Tree of Life–Or L'Simcha Congregation held a ceremony on Sunday, April 23, to mark the removal of the mezuzah. Photo by Ann Belser.

Tree of Life Congregation prepared their synagogue for the partial demolition and rebuilding of the landmark building with a ceremony on Sunday, April 23, to say they will see it again.

It has been four and a half years since a gunman entered the building, killing 11 congregants, wounding two others and injuring four police officers.

The l’hitraot ceremony marked the removal of the mezuzah — a small container with a piece of parchment with a verse of the Torah written on it — from the doorway to the building where it had been placed in 1952.

The ceremony was held the day before jury selection begins in the trial of the man accused of the mass shooting on Oct. 27, 2018.

But the day was not to mark sadness; no mention was made of the impending trial.

The intent, instead, was to look to the future with hope and to remember the joy of the events that occurred before the antisemitic attack.

Rabbi Hazzan Jeffrey Myers called it a “special and unique ceremony: Special because this building is special to all of us assembled here. Unique because, as all of us know, this has never happened before in the United States.”

Daniel Libeskind’s design for the Tree of Life retains the iconic limestone facade. Rendering by Lifang Vision Technology.

Rabbi Myers called on the 75 people assembled to remember their happiest days in the building, asking the gathering to raise their hands if they had celebrated their bar or bat mitzvah, their wedding or someone else’s joyous event in the building.

“We’ve had innumerable joyous celebrations here spanning 71 years that the center core has been in existence and we cannot, we must not permit one day out of 25,993 days to define us, nor outweigh all the good,” he said.

He mentioned the “thousands of blessings that have passed through these doors.”

“We have fulfilled the tripartite ideal endorsed in the Talmud to be a house of prayer, a house of study and a house of gathering,” he said.

While the original building on the site was constructed 71 years ago, the congregation was established in Pittsburgh 159 years ago, the Rabbi noted.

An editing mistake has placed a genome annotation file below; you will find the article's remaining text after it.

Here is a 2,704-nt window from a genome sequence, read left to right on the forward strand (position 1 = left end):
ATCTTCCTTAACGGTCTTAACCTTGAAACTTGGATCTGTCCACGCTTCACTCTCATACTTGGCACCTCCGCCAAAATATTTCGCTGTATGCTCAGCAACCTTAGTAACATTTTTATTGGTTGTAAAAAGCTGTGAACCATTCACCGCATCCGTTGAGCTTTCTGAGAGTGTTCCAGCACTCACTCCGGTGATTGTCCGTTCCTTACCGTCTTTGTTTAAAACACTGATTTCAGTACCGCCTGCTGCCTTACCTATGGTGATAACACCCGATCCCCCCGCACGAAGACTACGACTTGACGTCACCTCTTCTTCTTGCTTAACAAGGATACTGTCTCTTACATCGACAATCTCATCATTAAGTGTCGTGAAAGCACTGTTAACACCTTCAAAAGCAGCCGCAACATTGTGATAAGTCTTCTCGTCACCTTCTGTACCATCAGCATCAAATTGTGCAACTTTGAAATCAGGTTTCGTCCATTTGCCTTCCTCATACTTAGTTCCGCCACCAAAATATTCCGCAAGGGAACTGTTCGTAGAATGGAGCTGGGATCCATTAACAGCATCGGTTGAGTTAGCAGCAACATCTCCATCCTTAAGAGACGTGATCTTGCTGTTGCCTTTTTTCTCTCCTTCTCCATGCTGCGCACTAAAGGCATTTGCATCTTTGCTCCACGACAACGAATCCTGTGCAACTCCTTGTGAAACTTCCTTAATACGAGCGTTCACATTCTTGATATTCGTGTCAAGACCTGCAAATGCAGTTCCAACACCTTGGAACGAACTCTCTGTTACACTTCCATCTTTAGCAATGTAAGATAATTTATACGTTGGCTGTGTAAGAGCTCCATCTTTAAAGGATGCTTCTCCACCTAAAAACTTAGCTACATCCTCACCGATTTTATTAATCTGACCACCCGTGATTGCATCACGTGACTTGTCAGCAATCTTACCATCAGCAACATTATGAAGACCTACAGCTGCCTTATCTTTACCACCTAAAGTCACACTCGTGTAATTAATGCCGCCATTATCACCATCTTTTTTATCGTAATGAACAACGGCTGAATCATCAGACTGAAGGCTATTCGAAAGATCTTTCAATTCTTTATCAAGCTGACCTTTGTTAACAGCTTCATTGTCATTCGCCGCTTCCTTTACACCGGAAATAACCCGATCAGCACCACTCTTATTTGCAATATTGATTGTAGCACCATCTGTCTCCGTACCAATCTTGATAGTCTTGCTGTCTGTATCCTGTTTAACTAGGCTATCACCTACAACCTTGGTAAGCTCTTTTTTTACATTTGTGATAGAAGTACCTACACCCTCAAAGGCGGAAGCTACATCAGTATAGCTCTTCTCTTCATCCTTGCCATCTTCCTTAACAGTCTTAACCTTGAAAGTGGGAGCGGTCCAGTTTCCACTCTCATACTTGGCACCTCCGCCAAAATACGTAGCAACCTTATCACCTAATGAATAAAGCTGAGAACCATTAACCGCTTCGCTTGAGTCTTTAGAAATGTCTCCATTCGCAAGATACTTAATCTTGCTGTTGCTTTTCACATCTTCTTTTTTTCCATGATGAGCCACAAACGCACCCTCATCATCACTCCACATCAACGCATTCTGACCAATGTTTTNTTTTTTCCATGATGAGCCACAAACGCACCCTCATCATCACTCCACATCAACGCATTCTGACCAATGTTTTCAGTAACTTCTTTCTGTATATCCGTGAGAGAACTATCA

The only part of the building that will remain will be the limestone addition at the corner of Shady and Wilkins Avenue. The rest of the current building will be demolished.

The new space is being designed by Studio Libeskind, in collaboration with Rothschild Doyno Collaborative of Pittsburgh.

Rabbi Hazzan Jeffrey Myers removes the mezuzah from the doorway at Tree of Life–Or L’Simcha Congregation on Sunday, April 23, 2023. Photo by Ann Belser.

Rabbi Myers called it the third iteration of the congregation’s home. And, he said, when it is completed, it will sport the same mezuzah that was removed on April 23.

“We are not saying shalom because there is a finality to that word,” he said. “This is not a final moment, but a pause to the next chapter to the next 159 years of Tree of Life until we see you again in even greater glory.”

Then, as cantor Laura Berman sang “Shalom Chaverim,” Rabbi Myers loosened the screws of the mezuzah and removed it from the doorway where it had been for the past 71 years.

Ann Belser is the owner of Print, a newspaper covering Pittsburgh's East End communities. After receiving a master’s degree from the Columbia University Graduate School of Journalism, she moved to Squirrel Hill and was a staff writer for the Pittsburgh Post-Gazette for 20 years where she covered local communities, county government, courts and business.